WATCH: When Al-Qaeda targeted Pope John Paul II
MANILA, Philippines – The last time a pope visited Manila in 1995, terrorist group Al Qaeda's tentacles in Southeast Asia was discovered.
Rappler Carmela Fonbuena filed this report.
Carmela Fonbuena reports.
It’s now an apartment you can rent for less than a thousand dollars a month, but there is no price for what was discovered 20 years ago inside one of the rooms here in the Dona Jose apartments in Manila.
Manila traffic aide Danilo Que still remembers what happened.
DANILO QUE, MANILA TRAFFIC AIDE: Hindi alam ng tao, may terrorist plot na nadiskubre sa Luneta. (The people didn't know then that there was a terrorist plot.)
Only 6 days before the pope arrived on January 12, 1995 for his second visit, authorities discovered a room rented by two terrorists that belong to the first known cell of Al Qaeda in Southeast Asia.
Bottles of chemical bomb components and timing devices littered the room. A photo of the pope was also found tacked on a bulletin board.
It was pure luck, a miracle of sorts. Smoke from the chemical bombs they were mixing triggered the fire alarm and prompted the firefighters and cops to rush over.
Philippine security officials will later find out from their counterparts in the FBI that one of two men living in the apartment was Ramzi Yousef, the mastermind of the first World Trade Center bombing in New York in 1993.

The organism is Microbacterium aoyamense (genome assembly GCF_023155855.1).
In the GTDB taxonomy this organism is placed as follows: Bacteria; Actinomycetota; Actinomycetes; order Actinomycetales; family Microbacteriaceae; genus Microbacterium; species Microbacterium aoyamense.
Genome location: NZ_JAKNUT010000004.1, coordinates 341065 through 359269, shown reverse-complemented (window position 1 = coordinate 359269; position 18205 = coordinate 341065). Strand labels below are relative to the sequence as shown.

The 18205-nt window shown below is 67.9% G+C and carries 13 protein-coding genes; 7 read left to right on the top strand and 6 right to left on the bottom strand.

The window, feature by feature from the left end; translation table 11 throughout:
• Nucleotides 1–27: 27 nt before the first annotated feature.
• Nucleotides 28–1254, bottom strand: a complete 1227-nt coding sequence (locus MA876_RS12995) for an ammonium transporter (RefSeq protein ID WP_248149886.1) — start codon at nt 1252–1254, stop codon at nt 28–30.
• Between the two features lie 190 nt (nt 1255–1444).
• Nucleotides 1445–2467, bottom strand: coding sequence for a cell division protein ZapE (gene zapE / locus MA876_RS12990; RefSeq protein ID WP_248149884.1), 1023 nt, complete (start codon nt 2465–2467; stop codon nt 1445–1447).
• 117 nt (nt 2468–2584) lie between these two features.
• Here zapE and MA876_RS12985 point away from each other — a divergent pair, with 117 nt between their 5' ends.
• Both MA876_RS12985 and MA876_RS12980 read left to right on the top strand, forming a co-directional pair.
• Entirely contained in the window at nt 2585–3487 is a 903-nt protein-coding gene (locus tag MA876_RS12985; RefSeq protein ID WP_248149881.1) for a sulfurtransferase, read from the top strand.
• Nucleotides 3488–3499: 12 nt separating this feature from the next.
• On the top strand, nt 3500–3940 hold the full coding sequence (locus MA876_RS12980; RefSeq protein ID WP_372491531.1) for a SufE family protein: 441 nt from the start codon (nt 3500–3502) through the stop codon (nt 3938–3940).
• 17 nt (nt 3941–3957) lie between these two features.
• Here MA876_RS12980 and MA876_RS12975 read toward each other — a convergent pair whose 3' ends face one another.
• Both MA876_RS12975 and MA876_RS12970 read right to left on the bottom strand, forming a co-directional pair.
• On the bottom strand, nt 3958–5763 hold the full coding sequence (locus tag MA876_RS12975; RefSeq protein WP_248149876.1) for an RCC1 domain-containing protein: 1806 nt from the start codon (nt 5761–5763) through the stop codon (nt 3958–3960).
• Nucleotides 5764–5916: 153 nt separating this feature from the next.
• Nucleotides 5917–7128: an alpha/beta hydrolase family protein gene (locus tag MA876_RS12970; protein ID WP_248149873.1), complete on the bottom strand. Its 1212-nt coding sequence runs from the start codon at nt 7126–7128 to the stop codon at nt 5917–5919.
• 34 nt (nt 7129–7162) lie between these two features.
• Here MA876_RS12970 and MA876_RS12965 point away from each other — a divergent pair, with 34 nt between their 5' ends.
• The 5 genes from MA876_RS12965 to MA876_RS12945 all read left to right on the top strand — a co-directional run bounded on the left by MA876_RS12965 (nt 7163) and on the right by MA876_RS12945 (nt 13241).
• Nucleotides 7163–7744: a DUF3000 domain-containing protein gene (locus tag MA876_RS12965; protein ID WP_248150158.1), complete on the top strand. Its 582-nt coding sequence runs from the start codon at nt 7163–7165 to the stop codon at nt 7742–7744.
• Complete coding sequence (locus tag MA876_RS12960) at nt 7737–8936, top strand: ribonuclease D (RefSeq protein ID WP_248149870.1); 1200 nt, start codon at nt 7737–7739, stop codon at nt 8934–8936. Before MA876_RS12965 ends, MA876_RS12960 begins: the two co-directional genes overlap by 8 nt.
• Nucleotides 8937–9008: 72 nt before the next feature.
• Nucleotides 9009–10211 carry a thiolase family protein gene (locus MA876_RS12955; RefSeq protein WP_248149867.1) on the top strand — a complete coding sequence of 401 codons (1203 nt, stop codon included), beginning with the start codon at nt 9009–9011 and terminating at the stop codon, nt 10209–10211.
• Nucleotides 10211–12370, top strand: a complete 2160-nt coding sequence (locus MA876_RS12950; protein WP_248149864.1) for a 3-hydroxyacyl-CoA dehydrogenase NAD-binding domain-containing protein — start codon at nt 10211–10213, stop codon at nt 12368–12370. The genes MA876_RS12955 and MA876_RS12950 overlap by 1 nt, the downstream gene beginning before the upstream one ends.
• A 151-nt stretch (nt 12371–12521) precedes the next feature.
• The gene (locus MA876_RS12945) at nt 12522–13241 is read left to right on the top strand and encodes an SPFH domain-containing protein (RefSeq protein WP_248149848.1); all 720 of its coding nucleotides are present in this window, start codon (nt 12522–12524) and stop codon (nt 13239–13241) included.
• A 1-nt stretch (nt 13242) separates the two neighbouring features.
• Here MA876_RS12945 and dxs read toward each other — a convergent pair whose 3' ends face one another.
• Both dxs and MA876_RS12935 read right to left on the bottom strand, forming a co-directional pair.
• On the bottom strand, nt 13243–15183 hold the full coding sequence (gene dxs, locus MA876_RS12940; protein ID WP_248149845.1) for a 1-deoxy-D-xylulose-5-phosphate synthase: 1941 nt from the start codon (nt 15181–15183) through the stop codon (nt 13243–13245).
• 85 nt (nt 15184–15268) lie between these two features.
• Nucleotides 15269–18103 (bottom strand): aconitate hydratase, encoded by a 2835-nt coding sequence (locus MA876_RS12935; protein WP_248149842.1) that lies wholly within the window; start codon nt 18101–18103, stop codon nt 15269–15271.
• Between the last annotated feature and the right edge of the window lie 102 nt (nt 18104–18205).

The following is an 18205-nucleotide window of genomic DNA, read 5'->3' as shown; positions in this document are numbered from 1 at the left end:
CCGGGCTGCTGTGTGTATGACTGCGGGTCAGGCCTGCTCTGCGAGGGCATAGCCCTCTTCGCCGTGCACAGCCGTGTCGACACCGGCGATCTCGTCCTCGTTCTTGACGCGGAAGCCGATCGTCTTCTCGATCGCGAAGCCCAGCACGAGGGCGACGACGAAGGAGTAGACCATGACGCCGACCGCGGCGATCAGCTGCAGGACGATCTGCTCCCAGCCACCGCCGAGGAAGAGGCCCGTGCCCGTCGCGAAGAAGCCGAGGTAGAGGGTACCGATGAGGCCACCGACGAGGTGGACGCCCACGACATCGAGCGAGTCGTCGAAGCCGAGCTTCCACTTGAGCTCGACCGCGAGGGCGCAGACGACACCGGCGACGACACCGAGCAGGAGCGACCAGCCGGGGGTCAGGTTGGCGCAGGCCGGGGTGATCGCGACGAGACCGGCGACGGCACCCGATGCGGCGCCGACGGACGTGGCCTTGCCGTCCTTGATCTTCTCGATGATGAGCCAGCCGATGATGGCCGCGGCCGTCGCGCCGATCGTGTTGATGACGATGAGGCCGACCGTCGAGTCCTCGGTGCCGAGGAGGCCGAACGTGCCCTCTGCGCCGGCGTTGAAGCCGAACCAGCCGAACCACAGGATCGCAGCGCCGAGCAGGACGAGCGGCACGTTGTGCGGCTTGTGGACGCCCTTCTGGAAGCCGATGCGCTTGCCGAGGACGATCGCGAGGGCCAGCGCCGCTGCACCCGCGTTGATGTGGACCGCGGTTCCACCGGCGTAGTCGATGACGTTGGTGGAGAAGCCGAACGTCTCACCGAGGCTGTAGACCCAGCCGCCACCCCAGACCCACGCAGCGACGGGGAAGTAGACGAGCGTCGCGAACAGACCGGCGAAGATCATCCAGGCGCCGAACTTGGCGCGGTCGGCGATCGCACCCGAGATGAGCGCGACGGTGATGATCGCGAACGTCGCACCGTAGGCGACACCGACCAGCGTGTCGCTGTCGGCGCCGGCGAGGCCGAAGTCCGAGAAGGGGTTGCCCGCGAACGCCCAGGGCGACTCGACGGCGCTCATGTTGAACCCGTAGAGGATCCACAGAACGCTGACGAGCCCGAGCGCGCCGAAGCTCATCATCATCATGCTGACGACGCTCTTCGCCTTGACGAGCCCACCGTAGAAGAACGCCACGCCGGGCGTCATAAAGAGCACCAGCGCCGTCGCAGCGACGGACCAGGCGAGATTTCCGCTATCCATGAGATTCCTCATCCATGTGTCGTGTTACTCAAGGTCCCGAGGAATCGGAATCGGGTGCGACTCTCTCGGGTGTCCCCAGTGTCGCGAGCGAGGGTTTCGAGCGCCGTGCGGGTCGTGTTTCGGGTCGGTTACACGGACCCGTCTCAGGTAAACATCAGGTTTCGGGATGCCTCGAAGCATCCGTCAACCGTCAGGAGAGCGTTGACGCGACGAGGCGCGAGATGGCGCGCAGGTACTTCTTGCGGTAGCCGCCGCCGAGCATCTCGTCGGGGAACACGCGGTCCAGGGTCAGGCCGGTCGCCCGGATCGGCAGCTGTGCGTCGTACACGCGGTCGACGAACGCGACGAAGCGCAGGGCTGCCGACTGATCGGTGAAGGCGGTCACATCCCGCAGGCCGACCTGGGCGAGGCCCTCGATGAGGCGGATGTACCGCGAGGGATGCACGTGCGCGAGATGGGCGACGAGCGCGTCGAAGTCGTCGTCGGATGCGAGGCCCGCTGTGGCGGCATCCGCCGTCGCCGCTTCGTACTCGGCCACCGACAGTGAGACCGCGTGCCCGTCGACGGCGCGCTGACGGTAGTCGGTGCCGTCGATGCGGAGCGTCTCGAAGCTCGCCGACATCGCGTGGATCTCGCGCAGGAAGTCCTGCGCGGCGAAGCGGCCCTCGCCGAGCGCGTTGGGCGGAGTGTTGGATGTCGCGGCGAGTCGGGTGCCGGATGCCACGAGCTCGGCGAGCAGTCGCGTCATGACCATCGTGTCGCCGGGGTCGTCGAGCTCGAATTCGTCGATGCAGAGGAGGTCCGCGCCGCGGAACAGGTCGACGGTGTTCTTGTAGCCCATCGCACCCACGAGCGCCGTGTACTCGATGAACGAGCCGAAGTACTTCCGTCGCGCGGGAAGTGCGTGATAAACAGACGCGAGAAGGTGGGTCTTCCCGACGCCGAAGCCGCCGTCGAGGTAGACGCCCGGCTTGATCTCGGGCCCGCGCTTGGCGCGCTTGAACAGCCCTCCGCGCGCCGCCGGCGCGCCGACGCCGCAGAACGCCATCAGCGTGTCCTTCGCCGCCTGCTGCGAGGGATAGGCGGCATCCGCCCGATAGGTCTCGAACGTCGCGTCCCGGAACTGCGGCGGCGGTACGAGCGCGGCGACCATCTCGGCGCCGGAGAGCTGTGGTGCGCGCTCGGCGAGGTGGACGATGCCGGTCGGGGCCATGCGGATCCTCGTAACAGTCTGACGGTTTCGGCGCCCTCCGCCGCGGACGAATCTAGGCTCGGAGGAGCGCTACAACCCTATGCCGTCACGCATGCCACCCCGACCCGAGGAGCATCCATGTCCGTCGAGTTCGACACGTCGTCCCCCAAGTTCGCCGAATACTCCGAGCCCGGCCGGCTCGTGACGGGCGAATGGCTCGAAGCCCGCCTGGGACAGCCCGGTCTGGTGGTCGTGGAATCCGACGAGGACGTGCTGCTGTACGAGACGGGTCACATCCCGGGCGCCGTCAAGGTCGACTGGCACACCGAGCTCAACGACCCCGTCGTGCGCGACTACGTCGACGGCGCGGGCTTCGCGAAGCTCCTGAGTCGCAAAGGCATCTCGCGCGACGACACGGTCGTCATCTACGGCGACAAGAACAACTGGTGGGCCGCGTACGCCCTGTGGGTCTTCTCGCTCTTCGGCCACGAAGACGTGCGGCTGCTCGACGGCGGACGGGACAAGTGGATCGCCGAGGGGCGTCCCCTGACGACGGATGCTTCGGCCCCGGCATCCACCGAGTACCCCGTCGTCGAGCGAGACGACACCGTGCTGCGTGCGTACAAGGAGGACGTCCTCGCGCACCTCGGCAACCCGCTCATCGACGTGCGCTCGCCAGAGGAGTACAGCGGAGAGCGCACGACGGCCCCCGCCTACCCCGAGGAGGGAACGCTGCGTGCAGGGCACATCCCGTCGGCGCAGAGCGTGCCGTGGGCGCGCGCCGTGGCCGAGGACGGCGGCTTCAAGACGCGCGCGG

A laptop found in the room also divulged other plots including Oplan Bojinka - the plot to bomb 11 airlines midair after the pope visit,
and the blueprint for the 9/11 attacks - the plan to hijack commercial airlines and dive them at the World Trade Center among other targets.
Twenty years later, another pope is visiting the Philippines. The apartment is being renovated and will get a new name. The world is also dealing with a new terror group, the ISIS, which represents the changing strategy of terrorists and the growing challenges that security officials face not only in protecting Pope Francis in his visit here but in fighting terrorism in general.
While the military says there are no serious threats against the pope, they’re afraid of so-called lone wolves, individual sympathizers who might want to get attention.
Security officers say they're preparing for worst case scenarios. You also hear them wish for more prayers.
Carmela Fonbuena, Rappler, Manila. – Rappler.When com